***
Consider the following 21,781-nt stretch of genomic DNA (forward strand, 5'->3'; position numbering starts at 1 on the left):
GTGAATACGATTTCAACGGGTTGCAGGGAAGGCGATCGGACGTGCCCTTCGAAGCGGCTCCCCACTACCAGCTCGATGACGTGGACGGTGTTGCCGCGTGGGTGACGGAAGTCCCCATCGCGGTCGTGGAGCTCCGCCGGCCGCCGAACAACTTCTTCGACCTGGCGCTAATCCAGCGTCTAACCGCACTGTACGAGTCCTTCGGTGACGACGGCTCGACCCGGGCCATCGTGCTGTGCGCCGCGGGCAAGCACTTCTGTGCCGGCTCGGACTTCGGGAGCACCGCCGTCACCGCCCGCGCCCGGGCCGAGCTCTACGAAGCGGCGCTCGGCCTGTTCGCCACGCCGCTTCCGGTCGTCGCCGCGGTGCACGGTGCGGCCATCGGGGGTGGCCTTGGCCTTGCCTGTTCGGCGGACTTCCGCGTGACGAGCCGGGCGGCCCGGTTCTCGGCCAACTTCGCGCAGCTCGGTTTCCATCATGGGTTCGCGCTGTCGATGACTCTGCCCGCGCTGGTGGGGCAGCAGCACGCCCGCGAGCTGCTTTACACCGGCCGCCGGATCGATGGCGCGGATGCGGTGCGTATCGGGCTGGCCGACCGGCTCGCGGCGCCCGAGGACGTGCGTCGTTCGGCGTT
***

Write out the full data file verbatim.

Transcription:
Consider the following 21,781-nt stretch of genomic DNA (forward strand, 5'->3'; position numbering starts at 1 on the left):
GTGAATACGATTTCAACGGGTTGCAGGGAAGGCGATCGGACGTGCCCTTCGAAGCGGCTCCCCACTACCAGCTCGATGACGTGGACGGTGTTGCCGCGTGGGTGACGGAAGTCCCCATCGCGGTCGTGGAGCTCCGCCGGCCGCCGAACAACTTCTTCGACCTGGCGCTAATCCAGCGTCTAACCGCACTGTACGAGTCCTTCGGTGACGACGGCTCGACCCGGGCCATCGTGCTGTGCGCCGCGGGCAAGCACTTCTGTGCCGGCTCGGACTTCGGGAGCACCGCCGTCACCGCCCGCGCCCGGGCCGAGCTCTACGAAGCGGCGCTCGGCCTGTTCGCCACGCCGCTTCCGGTCGTCGCCGCGGTGCACGGTGCGGCCATCGGGGGTGGCCTTGGCCTTGCCTGTTCGGCGGACTTCCGCGTGACGAGCCGGGCGGCCCGGTTCTCGGCCAACTTCGCGCAGCTCGGTTTCCATCATGGGTTCGCGCTGTCGATGACTCTGCCCGCGCTGGTGGGGCAGCAGCACGCCCGCGAGCTGCTTTACACCGGCCGCCGGATCGATGGCGCGGATGCGGTGCGTATCGGGCTGGCCGACCGGCTCGCGGCGCCCGAGGACGTGCGTCGTTCGGCGTT